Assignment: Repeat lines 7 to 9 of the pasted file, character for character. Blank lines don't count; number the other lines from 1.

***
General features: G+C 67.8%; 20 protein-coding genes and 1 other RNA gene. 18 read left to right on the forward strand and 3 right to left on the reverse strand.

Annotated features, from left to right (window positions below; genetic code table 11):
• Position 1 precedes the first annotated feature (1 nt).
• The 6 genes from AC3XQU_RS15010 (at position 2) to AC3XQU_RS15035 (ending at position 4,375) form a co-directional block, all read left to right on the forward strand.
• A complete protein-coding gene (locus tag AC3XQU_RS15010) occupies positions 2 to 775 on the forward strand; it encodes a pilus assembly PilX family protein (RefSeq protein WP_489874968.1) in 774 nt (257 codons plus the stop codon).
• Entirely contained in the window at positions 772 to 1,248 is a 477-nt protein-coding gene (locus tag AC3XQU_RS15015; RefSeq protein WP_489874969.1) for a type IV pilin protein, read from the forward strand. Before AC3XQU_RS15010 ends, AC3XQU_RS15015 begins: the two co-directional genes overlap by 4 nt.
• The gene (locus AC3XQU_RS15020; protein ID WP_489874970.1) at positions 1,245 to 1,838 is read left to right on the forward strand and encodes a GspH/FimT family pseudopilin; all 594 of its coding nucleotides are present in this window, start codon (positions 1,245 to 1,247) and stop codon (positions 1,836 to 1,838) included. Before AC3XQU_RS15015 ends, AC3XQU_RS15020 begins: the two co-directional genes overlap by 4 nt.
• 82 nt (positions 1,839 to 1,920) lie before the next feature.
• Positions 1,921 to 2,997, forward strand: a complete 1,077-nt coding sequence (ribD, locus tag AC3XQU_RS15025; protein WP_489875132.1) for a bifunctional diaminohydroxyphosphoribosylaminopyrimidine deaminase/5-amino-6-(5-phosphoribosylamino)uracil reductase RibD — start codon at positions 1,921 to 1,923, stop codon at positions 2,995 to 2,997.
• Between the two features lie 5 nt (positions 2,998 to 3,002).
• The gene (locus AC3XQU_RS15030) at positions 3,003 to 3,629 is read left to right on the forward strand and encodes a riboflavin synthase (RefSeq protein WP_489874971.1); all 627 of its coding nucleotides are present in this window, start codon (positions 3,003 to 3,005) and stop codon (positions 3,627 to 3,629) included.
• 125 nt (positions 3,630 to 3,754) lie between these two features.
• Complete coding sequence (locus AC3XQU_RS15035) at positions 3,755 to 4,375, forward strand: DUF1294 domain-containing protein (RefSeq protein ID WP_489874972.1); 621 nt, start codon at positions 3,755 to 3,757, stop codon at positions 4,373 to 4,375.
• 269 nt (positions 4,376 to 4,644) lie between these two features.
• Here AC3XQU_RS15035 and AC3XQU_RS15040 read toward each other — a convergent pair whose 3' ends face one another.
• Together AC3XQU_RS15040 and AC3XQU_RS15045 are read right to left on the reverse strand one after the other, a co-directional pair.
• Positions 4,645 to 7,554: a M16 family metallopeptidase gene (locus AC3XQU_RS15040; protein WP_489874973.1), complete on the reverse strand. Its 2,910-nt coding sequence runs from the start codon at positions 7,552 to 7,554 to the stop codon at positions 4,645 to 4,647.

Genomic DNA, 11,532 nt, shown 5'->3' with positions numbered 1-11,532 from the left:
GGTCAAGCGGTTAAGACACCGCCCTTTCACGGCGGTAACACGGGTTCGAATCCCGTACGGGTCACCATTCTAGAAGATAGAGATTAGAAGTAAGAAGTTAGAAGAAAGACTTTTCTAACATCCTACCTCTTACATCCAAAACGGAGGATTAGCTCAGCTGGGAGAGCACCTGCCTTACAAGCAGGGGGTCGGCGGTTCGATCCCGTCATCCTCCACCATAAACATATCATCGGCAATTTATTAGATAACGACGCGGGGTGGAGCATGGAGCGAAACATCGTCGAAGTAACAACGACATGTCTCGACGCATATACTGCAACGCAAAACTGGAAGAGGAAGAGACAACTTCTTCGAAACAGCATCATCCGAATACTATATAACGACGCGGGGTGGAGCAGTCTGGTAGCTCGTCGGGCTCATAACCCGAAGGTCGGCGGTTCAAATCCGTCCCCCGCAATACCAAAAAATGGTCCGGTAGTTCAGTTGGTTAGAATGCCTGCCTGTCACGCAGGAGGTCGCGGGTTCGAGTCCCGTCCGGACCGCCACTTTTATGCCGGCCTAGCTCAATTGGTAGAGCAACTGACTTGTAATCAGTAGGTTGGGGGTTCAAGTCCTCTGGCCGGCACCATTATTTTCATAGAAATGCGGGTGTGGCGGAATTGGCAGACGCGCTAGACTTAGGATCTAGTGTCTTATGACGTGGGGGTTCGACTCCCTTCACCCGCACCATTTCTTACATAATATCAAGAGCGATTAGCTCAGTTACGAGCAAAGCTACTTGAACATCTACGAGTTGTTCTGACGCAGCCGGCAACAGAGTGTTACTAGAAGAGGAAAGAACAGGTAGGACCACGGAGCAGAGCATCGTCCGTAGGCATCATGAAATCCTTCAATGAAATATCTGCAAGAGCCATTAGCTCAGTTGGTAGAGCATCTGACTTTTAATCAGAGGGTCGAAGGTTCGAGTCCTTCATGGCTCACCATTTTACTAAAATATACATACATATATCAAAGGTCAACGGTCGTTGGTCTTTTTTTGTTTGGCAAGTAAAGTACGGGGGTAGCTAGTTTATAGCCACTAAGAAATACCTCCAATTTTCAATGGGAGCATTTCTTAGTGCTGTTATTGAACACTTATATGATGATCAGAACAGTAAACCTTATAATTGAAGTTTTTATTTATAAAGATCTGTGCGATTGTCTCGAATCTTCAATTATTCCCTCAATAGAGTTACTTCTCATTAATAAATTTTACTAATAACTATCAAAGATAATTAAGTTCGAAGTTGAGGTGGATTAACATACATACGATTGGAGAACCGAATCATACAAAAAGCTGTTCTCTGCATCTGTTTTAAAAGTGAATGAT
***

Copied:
• The gene (locus AC3XQU_RS15020; protein ID WP_489874970.1) at positions 1,245 to 1,838 is read left to right on the forward strand and encodes a GspH/FimT family pseudopilin; all 594 of its coding nucleotides are present in this window, start codon (positions 1,245 to 1,247) and stop codon (positions 1,836 to 1,838) included. Before AC3XQU_RS15015 ends, AC3XQU_RS15020 begins: the two co-directional genes overlap by 4 nt.
• 82 nt (positions 1,839 to 1,920) lie before the next feature.
• Positions 1,921 to 2,997, forward strand: a complete 1,077-nt coding sequence (ribD, locus tag AC3XQU_RS15025; protein WP_489875132.1) for a bifunctional diaminohydroxyphosphoribosylaminopyrimidine deaminase/5-amino-6-(5-phosphoribosylamino)uracil reductase RibD — start codon at positions 1,921 to 1,923, stop codon at positions 2,995 to 2,997.